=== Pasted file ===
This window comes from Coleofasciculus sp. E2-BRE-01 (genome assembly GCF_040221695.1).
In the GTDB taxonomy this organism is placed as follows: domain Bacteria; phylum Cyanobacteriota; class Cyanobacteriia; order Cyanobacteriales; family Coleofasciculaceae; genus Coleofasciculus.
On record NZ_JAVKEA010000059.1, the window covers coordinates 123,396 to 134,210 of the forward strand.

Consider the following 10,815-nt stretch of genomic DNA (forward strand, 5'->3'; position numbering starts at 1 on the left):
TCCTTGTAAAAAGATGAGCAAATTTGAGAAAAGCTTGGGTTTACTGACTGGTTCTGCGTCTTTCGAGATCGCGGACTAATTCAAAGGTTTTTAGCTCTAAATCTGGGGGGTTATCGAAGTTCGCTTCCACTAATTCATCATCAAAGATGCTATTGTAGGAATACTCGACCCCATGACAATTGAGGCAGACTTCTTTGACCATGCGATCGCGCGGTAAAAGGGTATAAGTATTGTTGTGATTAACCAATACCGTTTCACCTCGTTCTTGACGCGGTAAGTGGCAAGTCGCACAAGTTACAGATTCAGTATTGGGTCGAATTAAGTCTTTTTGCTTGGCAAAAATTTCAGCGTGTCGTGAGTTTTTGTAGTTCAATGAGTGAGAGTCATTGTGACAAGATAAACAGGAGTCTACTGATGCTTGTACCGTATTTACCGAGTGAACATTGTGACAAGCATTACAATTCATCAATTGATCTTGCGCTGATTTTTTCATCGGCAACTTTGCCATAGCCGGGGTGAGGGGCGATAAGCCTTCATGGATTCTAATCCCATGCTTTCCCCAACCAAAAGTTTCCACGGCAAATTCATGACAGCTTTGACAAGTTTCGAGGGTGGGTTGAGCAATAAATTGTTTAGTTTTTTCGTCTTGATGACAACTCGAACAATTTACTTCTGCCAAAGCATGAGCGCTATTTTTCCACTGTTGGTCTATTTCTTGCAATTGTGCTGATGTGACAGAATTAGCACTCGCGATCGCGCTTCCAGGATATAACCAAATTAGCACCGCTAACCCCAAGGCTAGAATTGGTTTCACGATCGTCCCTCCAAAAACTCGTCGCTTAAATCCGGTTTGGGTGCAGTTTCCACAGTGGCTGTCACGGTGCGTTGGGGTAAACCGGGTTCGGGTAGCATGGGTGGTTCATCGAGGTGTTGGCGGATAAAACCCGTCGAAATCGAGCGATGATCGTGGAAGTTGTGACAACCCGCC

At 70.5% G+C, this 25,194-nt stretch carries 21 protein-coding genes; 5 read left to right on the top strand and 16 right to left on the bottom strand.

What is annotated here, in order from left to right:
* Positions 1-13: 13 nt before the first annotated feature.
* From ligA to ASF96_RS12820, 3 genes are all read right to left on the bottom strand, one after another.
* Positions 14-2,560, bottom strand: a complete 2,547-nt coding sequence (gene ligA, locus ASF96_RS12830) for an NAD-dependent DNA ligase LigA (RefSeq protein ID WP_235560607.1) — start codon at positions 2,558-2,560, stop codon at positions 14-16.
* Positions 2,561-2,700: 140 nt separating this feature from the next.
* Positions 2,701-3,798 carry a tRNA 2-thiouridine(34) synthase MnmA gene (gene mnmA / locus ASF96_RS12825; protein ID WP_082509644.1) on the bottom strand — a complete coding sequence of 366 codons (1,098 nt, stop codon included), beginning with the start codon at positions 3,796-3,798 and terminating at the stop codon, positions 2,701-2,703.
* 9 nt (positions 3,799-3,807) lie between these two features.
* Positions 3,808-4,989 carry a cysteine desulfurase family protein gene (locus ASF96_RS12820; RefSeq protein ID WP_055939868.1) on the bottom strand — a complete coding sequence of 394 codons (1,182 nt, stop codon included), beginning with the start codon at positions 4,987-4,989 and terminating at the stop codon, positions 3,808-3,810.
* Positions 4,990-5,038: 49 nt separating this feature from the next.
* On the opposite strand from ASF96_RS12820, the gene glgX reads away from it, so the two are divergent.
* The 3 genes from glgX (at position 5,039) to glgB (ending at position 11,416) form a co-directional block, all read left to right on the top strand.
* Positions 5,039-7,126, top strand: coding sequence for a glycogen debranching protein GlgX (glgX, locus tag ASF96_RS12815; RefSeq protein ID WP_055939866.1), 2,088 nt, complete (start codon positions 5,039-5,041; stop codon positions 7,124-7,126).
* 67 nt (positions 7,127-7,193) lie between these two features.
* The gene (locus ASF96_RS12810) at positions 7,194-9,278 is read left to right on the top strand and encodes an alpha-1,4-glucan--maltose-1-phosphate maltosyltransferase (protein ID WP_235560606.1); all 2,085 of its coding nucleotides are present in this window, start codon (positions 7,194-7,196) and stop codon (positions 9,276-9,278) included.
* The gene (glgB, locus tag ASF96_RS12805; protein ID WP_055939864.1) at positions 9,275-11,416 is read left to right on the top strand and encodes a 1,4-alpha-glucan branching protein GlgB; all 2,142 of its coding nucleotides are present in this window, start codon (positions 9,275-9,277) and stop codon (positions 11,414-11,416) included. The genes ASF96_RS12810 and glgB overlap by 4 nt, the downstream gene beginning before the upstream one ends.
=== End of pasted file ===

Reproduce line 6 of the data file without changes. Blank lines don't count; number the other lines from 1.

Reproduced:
At 70.5% G+C, this 25,194-nt stretch carries 21 protein-coding genes; 5 read left to right on the top strand and 16 right to left on the bottom strand.